He sent me this link a few days ago that I thought was interesting and actually on topic. I am probably going to order a few sets of these.

http://www.mredepot.com/servlet/the-611/canned-garden-vegetable-seeds/Detail

Also, being raised on a farm, I can attest that the open pollination seeds are more desirable. The storage techniques (moisture content, freezing, cold storage, etc.) are also valuable however useless in the after times. They could be winter stored in a cold cellar for a season. Vacuum sealing is also an option provided the vacuum doesn't break the seed husks.

One of the seed options that I am looking at (I'm not too sure on the long term viability of using this - however if we're faced with no ability to grow outdoors for a few years.....) is sprout farming indoors. I'm exploring the options now.

Product you posted looks good - hermetically -sealed cans.
1 Can of 22 Different Heirloom/Non-GMO Canned Vegetable / Garden Seeds for Long Term Storage
SKU: FE1016
Price: $39.95


Yowbarb
« Last Edit: August 10, 2011, 11:21:07 PM by Yowbarb »

Yowbarb

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Re: SEEDS, started by Yowbarb 2010
« Reply #26 on: August 21, 2011, 07:36:48 AM »
Leah posted this info in the Financial/economic collapse Topic.
Sounds good, I found the site under Seeds Trust
Yowbarb

This must be the one since it is Cornville AZ and has the same phone Leah posted.

http://www.seedstrust.com/joomla/

Contact Us!
Address:
Seeds Trust
PO Box 596
Cornville
AZ
86325
USA

E-mail:    support3@seedstrust.com
Telephone:    Day Phone: 928.649.3315
Fax:    Toll Free Fax: 877.686.7524

Information:    Email has become the most dependable way to contact us. We check most every day.

During much of the summer and fall we are out in the trials gardens or gathering seeds. If phoning, please leave a detailed message. (Voice mail is also secure for credit card orders.)
....................................................................................
"We also found a great place to buy seeds, Seed Trust in Cornville AZ, we visited their "store."  Wes, who is about 80, took us around to see his seeds and put together a paint can full of seed pkgs for $65, the cost was actually a little more than that but we didn't have correct change so he took what we had, nice guy, nice to buy locally.  You can find them @ www.seedtrust.com, or call 928-648-3315 ..."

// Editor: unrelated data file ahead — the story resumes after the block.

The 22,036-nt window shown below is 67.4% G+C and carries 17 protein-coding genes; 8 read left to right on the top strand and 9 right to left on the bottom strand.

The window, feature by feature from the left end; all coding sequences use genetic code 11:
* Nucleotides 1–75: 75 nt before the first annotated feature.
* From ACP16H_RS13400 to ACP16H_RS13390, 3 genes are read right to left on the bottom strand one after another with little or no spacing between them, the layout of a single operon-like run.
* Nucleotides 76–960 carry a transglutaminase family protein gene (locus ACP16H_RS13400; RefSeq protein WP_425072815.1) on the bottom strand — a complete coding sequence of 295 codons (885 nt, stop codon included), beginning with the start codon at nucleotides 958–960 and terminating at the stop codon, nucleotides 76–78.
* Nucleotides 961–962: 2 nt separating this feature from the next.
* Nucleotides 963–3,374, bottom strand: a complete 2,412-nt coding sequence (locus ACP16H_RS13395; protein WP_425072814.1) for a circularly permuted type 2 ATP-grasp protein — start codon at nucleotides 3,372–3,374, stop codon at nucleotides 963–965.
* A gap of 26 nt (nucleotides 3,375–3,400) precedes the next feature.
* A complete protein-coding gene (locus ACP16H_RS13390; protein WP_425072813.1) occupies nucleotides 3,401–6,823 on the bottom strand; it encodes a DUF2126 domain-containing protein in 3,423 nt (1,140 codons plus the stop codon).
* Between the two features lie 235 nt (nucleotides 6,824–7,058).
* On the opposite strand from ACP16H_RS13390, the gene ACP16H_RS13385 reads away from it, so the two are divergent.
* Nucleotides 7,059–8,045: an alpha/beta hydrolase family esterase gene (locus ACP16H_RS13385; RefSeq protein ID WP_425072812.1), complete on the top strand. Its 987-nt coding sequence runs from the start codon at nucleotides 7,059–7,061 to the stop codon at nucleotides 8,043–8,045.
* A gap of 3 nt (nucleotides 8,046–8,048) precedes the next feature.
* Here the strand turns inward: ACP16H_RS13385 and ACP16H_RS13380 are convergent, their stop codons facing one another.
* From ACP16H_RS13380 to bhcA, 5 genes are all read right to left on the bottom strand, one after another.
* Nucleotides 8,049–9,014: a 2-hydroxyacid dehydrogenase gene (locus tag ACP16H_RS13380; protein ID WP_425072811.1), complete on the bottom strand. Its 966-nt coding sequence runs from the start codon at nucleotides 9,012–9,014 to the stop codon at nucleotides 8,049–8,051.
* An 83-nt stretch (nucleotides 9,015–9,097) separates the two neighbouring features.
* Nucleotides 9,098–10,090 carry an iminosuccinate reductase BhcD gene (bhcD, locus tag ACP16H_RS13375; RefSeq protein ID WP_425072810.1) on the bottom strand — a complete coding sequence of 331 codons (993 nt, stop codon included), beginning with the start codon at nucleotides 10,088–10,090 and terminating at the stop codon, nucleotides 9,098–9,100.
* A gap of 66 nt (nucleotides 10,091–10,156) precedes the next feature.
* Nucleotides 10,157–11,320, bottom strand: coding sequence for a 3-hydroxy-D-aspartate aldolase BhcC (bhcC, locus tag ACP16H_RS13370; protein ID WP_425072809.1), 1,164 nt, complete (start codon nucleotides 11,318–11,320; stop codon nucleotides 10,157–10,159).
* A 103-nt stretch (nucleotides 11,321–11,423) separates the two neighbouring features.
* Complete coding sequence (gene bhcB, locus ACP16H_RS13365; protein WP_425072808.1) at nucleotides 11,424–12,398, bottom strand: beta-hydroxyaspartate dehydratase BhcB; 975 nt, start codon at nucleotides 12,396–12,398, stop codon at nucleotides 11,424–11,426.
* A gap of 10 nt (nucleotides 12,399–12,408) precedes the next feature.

augonit

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Re: SEEDS, started by Yowbarb 2010
« Reply #27 on: August 21, 2011, 07:56:52 AM »
Here's another example of "Don't believe everything you read (along with not believing "expiration dates" on canned food.

I have never thrown out garden seeds, even if the package states "Packed for--whatever date".)  Consequently, I have seeds saved from many years . Just to experiment, this year I planted seeds marked "Packed for 1985." (The math says they are twenty six years old.)  All the tomatoes (Marglobe and Fireball) are about six inches high no.  About half the spinach sprouted, and all the herbs.  The squash and zucchini (how the heck do you spell that) did not sprout at all. There were others--can't remember the names.  These seeds were kept cool, in the dark, in their original packages, inside a blue plastic bag.  The '85s were the oldest, but I have some from nearly every year. 

On the downside, my neighbor, who had agreed to tend the chicks and veggie plants, killed about half my other seedlings with huge quantities of water.  I am chagrinned--I thought everybody knew at least a modicum of gardening.  At least it's early enough to replant most of them.

I planeted parsley from seeds that were 2-4 years old.  They didn't come up!  I planted them 3 times in different locations, but nothing!  My other old seeds were OK though.

Yowbarb

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Re: SEEDS, started by Yowbarb 2010
« Reply #28 on: August 21, 2011, 08:11:53 AM »
Here's another example of "Don't believe everything you read (along with not believing "expiration dates" on canned food.

I have never thrown out garden seeds, even if the package states "Packed for--whatever date".)  Consequently, I have seeds saved from many years . Just to experiment, this year I planted seeds marked "Packed for 1985." (The math says they are twenty six years old.)  All the tomatoes (Marglobe and Fireball) are about six inches high no.  About half the spinach sprouted, and all the herbs.  The squash and zucchini (how the heck do you spell that) did not sprout at all. There were others--can't remember the names.  These seeds were kept cool, in the dark, in their original packages, inside a blue plastic bag.  The '85s were the oldest, but I have some from nearly every year. 

On the downside, my neighbor, who had agreed to tend the chicks and veggie plants, killed about half my other seedlings with huge quantities of water.  I am chagrinned--I thought everybody knew at least a modicum of gardening.  At least it's early enough to replant most of them.

I planeted parsley from seeds that were 2-4 years old.  They didn't come up!  I planted them 3 times in different locations, but nothing!  My other old seeds were OK though.

augonit  there are some techniques to help the older seeds of certain varieties to grow.
Will try to find.

A reminder to All, we have this Topic too, here in this same Board.
- YB

Miscellaneous info on growing and storing food
Started by Yowbarb «  »

http://planetxtownhall.com/index.php?topic=779.0



augonit

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Re: SEEDS, started by Yowbarb 2010
« Reply #29 on: August 21, 2011, 08:24:22 AM »
Thanks YB.  I was disappointed and surprised they didn't come up.  I use lots of parsley and was looking forward to the fresh parsley.